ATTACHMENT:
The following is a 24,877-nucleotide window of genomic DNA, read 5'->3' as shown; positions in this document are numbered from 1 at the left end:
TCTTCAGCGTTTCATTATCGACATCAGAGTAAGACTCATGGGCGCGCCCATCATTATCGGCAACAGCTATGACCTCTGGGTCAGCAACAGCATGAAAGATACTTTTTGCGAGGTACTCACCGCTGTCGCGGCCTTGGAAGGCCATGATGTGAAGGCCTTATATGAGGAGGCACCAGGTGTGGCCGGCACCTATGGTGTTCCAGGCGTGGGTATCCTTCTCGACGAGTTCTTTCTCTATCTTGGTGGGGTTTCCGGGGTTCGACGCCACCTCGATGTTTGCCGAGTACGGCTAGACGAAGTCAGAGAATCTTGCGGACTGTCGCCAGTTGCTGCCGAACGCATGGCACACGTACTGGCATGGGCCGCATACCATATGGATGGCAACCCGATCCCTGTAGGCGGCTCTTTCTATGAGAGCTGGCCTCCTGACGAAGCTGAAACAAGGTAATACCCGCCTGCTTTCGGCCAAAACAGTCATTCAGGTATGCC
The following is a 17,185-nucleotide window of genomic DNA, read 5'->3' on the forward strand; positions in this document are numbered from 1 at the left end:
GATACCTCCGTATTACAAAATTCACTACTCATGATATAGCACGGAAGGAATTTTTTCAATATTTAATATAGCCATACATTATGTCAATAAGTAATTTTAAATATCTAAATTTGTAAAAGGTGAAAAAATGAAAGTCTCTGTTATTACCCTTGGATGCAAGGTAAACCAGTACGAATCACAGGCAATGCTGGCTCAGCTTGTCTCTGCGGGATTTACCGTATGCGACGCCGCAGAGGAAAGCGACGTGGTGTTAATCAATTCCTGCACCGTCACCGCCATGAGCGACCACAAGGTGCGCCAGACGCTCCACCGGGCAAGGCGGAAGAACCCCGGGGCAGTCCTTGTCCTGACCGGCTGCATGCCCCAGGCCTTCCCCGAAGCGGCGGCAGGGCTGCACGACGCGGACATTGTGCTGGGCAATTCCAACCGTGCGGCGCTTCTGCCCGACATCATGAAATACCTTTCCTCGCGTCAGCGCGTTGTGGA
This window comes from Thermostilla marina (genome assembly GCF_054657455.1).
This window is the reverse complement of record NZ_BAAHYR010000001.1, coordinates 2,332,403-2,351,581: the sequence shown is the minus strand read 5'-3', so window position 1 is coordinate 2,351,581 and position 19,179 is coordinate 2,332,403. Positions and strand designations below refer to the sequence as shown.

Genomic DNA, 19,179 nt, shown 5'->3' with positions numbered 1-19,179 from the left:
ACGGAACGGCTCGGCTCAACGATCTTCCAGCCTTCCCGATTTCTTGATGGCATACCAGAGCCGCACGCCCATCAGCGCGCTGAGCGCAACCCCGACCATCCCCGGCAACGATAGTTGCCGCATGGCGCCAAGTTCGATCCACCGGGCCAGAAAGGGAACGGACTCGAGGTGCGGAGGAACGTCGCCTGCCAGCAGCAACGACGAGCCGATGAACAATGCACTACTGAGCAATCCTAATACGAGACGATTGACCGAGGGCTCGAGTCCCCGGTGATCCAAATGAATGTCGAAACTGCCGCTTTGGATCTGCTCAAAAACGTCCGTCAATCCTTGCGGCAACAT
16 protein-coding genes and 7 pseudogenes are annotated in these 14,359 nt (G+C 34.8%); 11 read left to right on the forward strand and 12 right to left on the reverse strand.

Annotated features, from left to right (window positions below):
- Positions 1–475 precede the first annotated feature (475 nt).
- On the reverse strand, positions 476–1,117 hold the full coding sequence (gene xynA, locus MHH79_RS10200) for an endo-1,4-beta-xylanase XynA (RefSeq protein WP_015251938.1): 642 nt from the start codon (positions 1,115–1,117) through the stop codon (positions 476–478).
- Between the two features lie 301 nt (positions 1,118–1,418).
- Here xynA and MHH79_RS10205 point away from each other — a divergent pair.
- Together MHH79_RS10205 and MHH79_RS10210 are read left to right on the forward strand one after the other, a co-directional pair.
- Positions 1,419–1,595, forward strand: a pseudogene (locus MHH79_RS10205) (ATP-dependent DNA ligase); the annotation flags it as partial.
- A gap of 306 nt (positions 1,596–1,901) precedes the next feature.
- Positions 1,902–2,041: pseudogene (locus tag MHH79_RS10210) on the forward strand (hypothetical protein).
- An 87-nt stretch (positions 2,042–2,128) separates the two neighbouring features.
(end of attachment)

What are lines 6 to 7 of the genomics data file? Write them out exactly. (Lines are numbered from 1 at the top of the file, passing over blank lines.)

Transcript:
This window is the reverse complement of record NZ_BAAHYR010000001.1, coordinates 2,332,403-2,351,581: the sequence shown is the minus strand read 5'-3', so window position 1 is coordinate 2,351,581 and position 19,179 is coordinate 2,332,403. Positions and strand designations below refer to the sequence as shown.

Genomic DNA, 19,179 nt, shown 5'->3' with positions numbered 1-19,179 from the left: